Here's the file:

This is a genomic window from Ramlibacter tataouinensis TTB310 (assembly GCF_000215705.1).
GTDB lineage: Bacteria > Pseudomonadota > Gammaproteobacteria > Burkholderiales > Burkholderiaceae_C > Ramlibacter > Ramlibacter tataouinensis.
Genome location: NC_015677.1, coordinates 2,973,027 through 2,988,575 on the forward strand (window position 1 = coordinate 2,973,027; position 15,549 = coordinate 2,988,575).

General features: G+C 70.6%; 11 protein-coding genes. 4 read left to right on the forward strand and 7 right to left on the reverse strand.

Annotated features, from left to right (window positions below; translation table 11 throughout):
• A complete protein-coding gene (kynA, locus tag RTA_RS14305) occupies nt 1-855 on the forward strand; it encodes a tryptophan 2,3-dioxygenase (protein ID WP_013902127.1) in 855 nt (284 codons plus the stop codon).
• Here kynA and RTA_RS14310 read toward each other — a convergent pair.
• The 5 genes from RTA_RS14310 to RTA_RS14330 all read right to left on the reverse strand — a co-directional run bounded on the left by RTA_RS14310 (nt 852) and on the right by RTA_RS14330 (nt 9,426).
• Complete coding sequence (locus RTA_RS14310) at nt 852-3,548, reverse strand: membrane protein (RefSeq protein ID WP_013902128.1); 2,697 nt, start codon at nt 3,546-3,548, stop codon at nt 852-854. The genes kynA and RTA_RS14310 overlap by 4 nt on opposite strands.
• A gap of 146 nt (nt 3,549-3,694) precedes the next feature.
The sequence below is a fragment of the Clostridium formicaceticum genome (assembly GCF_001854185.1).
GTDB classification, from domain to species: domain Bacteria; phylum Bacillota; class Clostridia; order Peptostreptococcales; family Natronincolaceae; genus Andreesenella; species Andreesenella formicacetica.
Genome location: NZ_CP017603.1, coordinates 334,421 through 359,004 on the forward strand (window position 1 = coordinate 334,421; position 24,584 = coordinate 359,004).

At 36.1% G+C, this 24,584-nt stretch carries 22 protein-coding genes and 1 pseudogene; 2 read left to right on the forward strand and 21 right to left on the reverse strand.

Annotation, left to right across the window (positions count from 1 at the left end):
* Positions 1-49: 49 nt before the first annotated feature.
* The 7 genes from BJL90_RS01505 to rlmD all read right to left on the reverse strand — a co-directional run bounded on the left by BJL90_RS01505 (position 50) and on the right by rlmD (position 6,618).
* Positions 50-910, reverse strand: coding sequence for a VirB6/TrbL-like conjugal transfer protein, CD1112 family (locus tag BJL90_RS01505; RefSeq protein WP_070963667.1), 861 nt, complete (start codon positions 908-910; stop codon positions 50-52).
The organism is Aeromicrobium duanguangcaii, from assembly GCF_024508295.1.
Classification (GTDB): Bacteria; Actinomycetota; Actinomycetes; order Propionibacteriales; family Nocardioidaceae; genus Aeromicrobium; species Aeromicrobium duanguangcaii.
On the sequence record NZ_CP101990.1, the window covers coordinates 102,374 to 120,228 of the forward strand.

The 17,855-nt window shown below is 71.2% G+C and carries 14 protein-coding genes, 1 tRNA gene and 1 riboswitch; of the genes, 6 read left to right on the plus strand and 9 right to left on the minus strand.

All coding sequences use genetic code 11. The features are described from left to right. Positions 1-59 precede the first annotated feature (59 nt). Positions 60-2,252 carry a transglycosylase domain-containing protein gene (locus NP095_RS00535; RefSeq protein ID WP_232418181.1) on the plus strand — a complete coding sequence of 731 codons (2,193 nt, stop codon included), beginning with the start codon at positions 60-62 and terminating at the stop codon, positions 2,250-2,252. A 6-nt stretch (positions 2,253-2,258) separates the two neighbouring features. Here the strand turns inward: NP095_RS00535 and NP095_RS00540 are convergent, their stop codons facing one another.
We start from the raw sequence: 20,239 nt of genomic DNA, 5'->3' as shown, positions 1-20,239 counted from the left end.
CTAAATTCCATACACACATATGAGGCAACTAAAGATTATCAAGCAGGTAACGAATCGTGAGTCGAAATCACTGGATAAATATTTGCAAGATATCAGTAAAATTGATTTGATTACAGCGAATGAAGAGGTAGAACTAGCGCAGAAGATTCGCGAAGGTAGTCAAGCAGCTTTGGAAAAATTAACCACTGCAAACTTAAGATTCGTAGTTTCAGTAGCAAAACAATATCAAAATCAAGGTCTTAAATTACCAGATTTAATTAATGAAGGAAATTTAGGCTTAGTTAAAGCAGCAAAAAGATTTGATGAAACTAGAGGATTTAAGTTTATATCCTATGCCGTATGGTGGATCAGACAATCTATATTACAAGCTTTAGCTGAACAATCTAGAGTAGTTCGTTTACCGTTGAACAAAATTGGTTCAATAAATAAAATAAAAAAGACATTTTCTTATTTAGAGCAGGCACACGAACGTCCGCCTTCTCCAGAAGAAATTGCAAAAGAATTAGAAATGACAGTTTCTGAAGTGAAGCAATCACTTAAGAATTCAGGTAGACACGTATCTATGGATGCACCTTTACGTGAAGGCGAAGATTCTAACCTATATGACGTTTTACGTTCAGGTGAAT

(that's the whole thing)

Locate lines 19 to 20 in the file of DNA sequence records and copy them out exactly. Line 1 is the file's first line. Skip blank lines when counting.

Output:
The organism is Aeromicrobium duanguangcaii, from assembly GCF_024508295.1.
Classification (GTDB): Bacteria; Actinomycetota; Actinomycetes; order Propionibacteriales; family Nocardioidaceae; genus Aeromicrobium; species Aeromicrobium duanguangcaii.